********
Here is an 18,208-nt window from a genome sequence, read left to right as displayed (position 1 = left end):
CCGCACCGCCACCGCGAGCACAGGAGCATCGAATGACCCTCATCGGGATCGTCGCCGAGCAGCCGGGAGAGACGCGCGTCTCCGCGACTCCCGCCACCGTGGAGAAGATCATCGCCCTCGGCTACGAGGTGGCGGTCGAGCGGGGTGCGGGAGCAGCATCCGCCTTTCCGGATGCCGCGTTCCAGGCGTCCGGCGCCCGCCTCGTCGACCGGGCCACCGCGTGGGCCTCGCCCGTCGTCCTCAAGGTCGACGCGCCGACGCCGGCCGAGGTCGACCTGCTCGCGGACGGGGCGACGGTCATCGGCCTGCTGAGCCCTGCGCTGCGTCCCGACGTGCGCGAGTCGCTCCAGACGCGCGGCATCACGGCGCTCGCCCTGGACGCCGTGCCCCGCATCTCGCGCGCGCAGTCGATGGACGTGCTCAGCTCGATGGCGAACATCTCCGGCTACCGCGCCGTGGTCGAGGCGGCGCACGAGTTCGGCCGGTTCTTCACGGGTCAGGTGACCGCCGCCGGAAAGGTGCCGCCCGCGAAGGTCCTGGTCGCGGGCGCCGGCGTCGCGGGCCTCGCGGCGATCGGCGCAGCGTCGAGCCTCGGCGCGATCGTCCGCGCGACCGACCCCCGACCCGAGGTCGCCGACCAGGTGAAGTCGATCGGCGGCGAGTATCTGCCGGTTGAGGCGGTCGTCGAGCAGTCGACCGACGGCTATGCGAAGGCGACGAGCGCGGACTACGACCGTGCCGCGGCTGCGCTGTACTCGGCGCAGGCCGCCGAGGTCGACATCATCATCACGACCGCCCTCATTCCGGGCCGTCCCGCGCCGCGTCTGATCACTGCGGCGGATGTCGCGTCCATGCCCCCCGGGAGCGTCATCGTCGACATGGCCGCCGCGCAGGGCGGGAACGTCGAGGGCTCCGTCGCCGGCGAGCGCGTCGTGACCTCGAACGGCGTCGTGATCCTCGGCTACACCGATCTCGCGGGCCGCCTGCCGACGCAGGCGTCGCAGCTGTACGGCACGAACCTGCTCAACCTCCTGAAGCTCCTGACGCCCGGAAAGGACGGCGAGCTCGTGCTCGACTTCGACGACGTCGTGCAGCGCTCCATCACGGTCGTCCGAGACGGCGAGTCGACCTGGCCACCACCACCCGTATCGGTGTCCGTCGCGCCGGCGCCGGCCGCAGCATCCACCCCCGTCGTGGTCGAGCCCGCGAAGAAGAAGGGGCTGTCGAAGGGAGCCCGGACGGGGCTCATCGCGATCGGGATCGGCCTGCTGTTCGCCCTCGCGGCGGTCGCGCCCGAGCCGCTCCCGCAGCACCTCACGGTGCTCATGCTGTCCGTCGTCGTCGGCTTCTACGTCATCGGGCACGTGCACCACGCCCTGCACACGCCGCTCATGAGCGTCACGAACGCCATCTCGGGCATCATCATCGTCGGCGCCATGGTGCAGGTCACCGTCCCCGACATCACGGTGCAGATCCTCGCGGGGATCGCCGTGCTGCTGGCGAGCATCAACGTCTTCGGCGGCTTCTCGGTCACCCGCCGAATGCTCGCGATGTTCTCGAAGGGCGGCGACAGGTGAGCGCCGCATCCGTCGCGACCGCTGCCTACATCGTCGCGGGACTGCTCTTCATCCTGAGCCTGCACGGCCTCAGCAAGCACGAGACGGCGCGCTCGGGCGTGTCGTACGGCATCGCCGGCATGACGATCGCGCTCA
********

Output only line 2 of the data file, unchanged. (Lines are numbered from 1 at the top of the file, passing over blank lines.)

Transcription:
CCGCACCGCCACCGCGAGCACAGGAGCATCGAATGACCCTCATCGGGATCGTCGCCGAGCAGCCGGGAGAGACGCGCGTCTCCGCGACTCCCGCCACCGTGGAGAAGATCATCGCCCTCGGCTACGAGGTGGCGGTCGAGCGGGGTGCGGGAGCAGCATCCGCCTTTCCGGATGCCGCGTTCCAGGCGTCCGGCGCCCGCCTCGTCGACCGGGCCACCGCGTGGGCCTCGCCCGTCGTCCTCAAGGTCGACGCGCCGACGCCGGCCGAGGTCGACCTGCTCGCGGACGGGGCGACGGTCATCGGCCTGCTGAGCCCTGCGCTGCGTCCCGACGTGCGCGAGTCGCTCCAGACGCGCGGCATCACGGCGCTCGCCCTGGACGCCGTGCCCCGCATCTCGCGCGCGCAGTCGATGGACGTGCTCAGCTCGATGGCGAACATCTCCGGCTACCGCGCCGTGGTCGAGGCGGCGCACGAGTTCGGCCGGTTCTTCACGGGTCAGGTGACCGCCGCCGGAAAGGTGCCGCCCGCGAAGGTCCTGGTCGCGGGCGCCGGCGTCGCGGGCCTCGCGGCGATCGGCGCAGCGTCGAGCCTCGGCGCGATCGTCCGCGCGACCGACCCCCGACCCGAGGTCGCCGACCAGGTGAAGTCGATCGGCGGCGAGTATCTGCCGGTTGAGGCGGTCGTCGAGCAGTCGACCGACGGCTATGCGAAGGCGACGAGCGCGGACTACGACCGTGCCGCGGCTGCGCTGTACTCGGCGCAGGCCGCCGAGGTCGACATCATCATCACGACCGCCCTCATTCCGGGCCGTCCCGCGCCGCGTCTGATCACTGCGGCGGATGTCGCGTCCATGCCCCCCGGGAGCGTCATCGTCGACATGGCCGCCGCGCAGGGCGGGAACGTCGAGGGCTCCGTCGCCGGCGAGCGCGTCGTGACCTCGAACGGCGTCGTGATCCTCGGCTACACCGATCTCGCGGGCCGCCTGCCGACGCAGGCGTCGCAGCTGTACGGCACGAACCTGCTCAACCTCCTGAAGCTCCTGACGCCCGGAAAGGACGGCGAGCTCGTGCTCGACTTCGACGACGTCGTGCAGCGCTCCATCACGGTCGTCCGAGACGGCGAGTCGACCTGGCCACCACCACCCGTATCGGTGTCCGTCGCGCCGGCGCCGGCCGCAGCATCCACCCCCGTCGTGGTCGAGCCCGCGAAGAAGAAGGGGCTGTCGAAGGGAGCCCGGACGGGGCTCATCGCGATCGGGATCGGCCTGCTGTTCGCCCTCGCGGCGGTCGCGCCCGAGCCGCTCCCGCAGCACCTCACGGTGCTCATGCTGTCCGTCGTCGTCGGCTTCTACGTCATCGGGCACGTGCACCACGCCCTGCACACGCCGCTCATGAGCGTCACGAACGCCATCTCGGGCATCATCATCGTCGGCGCCATGGTGCAGGTCACCGTCCCCGACATCACGGTGCAGATCCTCGCGGGGATCGCCGTGCTGCTGGCGAGCATCAACGTCTTCGGCGGCTTCTCGGTCACCCGCCGAATGCTCGCGATGTTCTCGAAGGGCGGCGACAGGTGAGCGCCGCATCCGTCGCGACCGCTGCCTACATCGTCGCGGGACTGCTCTTCATCCTGAGCCTGCACGGCCTCAGCAAGCACGAGACGGCGCGCTCGGGCGTGTCGTACGGCATCGCCGGCATGACGATCGCGCTCA